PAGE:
Interviewing has gone virtual, virtually overnight. Here’s five tips you need to know now.
Nearly 9 out of 10 employers in the U.S., including Amazon, LinkedIn and Facebook, have shifted to 100% virtual interviews due to the global pandemic. That’s an entirely new set of hurdles for applicants to overcome; and it means everything from bandwidth to backgrounds, and even overstimulated toddlers have to be accounted for. Here are five tips to help you turn your next virtual interview into an actual job:
Be comfortable with your technology. Shut down unnecessary applications and set yourself up in a clean, quiet space with the best wifi connection possible. Interviewers are sympathetic to technical difficulties…but they have their limits. If you seem overwhelmed by technology, you’re not putting out the “I can deal with adversity”-vibes employers often look for.
Be camera-ready. Eye-contact is as important in a virtual meeting as it is in-person, so be sure you’re looking directly into the lens. Position your webcam a little higher than your head, if at all possible, and look straight into your camera to effectively mimic eye contact. Try moving the window containing the interviewer’s video as close to your webcam as possible, so you’ll appear to be watching them speak, not staring off into the distance.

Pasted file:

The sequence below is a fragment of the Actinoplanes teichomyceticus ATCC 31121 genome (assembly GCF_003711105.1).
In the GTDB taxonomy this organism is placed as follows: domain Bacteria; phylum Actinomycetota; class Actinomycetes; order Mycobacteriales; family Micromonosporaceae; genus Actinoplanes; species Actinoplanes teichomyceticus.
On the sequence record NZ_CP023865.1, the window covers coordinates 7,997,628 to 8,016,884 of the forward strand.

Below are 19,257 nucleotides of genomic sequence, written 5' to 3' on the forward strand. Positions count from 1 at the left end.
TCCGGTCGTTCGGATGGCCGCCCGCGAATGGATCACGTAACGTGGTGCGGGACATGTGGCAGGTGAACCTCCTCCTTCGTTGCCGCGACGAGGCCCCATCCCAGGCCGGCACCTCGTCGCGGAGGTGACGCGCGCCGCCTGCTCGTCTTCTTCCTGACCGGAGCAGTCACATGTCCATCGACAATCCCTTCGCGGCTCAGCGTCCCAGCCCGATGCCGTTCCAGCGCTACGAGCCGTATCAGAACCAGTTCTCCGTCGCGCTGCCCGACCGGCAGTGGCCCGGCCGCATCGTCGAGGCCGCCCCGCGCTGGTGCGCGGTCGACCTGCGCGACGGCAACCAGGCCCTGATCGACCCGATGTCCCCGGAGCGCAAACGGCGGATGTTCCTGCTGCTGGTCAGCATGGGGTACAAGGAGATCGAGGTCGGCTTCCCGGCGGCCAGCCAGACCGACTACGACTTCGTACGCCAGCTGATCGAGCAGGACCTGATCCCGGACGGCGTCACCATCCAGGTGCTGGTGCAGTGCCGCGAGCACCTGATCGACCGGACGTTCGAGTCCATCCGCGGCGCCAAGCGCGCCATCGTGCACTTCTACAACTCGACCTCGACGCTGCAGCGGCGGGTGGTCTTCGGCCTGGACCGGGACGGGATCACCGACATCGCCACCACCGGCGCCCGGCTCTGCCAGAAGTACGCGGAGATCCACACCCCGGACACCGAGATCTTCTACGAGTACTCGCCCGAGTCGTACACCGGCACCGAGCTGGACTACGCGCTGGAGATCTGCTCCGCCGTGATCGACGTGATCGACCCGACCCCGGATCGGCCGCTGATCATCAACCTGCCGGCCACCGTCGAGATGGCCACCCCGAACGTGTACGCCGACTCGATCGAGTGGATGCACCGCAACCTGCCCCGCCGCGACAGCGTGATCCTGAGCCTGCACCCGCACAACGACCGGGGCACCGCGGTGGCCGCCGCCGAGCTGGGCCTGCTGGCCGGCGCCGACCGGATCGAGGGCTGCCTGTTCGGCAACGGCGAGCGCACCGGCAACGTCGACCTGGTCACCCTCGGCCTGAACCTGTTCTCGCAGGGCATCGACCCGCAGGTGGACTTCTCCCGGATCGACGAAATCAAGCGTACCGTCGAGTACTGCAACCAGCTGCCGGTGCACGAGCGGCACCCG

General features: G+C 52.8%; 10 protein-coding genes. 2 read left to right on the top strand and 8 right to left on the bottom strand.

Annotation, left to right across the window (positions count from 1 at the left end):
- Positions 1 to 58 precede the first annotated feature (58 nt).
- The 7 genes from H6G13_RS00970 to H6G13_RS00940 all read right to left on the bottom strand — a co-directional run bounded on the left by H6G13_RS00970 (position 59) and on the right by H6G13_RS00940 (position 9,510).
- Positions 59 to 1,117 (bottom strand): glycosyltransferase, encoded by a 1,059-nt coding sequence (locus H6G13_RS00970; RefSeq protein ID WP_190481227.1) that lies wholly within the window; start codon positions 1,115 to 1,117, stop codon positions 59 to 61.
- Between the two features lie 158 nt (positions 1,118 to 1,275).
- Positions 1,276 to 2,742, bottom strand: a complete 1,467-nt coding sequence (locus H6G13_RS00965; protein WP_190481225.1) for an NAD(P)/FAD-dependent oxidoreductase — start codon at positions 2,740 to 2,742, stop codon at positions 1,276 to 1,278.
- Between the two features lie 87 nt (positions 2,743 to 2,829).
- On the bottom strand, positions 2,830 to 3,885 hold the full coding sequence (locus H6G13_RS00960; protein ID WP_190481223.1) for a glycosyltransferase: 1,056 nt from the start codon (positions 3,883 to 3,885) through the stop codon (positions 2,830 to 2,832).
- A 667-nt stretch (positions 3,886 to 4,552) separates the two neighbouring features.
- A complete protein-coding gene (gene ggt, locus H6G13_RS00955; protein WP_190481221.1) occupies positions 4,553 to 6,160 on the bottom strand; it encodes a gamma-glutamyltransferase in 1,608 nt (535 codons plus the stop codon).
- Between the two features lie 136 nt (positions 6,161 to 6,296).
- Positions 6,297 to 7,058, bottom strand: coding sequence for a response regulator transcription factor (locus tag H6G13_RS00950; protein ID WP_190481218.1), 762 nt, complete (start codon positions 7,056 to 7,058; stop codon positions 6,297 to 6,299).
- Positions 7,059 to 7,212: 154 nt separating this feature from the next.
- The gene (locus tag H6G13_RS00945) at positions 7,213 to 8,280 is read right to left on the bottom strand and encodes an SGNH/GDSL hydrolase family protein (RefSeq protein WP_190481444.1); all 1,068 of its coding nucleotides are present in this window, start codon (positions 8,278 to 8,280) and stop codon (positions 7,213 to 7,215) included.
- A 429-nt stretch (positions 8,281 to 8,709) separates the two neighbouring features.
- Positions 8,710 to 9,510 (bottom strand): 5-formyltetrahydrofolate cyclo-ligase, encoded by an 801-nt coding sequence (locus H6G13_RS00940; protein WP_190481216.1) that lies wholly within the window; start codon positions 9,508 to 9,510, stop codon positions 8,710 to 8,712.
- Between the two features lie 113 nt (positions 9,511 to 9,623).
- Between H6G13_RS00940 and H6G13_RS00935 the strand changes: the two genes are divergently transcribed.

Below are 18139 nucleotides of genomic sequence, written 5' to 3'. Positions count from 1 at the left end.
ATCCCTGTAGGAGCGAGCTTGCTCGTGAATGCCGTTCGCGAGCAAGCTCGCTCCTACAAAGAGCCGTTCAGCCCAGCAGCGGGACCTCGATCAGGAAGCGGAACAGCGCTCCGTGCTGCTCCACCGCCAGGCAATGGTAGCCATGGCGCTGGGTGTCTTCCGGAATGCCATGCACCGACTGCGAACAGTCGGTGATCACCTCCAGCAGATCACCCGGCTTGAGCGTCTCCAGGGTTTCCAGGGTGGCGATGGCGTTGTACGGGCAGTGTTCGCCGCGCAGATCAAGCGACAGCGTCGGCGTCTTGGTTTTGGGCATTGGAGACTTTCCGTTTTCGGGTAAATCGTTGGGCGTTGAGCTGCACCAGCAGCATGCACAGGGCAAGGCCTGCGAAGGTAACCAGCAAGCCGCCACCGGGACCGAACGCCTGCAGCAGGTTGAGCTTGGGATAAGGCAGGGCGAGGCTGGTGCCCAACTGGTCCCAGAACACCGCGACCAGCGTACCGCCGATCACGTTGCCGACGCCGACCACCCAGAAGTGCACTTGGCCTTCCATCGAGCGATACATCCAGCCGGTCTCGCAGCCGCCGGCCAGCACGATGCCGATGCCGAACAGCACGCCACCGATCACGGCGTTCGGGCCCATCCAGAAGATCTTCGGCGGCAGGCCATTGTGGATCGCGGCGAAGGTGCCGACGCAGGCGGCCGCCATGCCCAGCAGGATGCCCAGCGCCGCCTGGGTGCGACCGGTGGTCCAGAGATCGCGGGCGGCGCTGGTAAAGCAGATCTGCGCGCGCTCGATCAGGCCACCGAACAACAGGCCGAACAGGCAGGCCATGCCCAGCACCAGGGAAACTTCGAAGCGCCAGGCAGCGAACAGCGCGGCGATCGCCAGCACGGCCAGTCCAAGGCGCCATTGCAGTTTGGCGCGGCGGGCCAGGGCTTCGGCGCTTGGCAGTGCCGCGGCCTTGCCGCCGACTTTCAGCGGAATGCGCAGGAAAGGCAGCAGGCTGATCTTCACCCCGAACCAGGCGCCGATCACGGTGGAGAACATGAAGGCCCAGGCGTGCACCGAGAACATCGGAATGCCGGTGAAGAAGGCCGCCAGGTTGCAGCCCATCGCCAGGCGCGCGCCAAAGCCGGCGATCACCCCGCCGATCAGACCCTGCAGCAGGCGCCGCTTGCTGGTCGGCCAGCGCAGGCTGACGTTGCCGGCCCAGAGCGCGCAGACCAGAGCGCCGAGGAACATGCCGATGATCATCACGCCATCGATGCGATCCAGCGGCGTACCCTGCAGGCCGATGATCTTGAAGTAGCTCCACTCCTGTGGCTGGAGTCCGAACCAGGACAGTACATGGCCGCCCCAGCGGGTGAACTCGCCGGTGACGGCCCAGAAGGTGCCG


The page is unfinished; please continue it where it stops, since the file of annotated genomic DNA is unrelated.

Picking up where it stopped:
According to Vice President of Employee Success and Talent Acquisition Alvin Lam, the biggest keys to a virtual interview are ultimately very similar to what they would be in-person.
Obviously, you’ll want to prepare by learning as much as you can about what the company does and what your interviewer’s role is. But preparation doesn’t end there. “Come in with a discussion framework in mind,” says Lam. You’ve already got an agenda: Why I’m Right For This Job. You should be able to make a focused, concise case for that outcome— “…and have specific examples of your experiences that are relevant to the job you want.”
Be relevant – and 100% authentic.
You might have an entertaining, authentic story about the summer you spent as a river rafting guide. But if that experience isn’t truly relevant to the software engineering job you’re going for, you’re better off saving it for later. “It’s important to tie in your experiences to the job you’re applying for,” says Lam, “and definitely be 100% authentic about what you are truly responsible for.”
It’s tempting to use 100 words where five will do. Don’t. If you’re being transparent about your goals, your skills and your experience, you’ll check off the proverbial “boxes” that company is looking for – and reduce the likelihood of a technical snafu. Lam suggests “Let your experience do the talking.”
At the end of the day, an interview is an interview, whether it’s virtual or in-person. We hope these tips will help you focus on what matters most—letting the best possible you come through.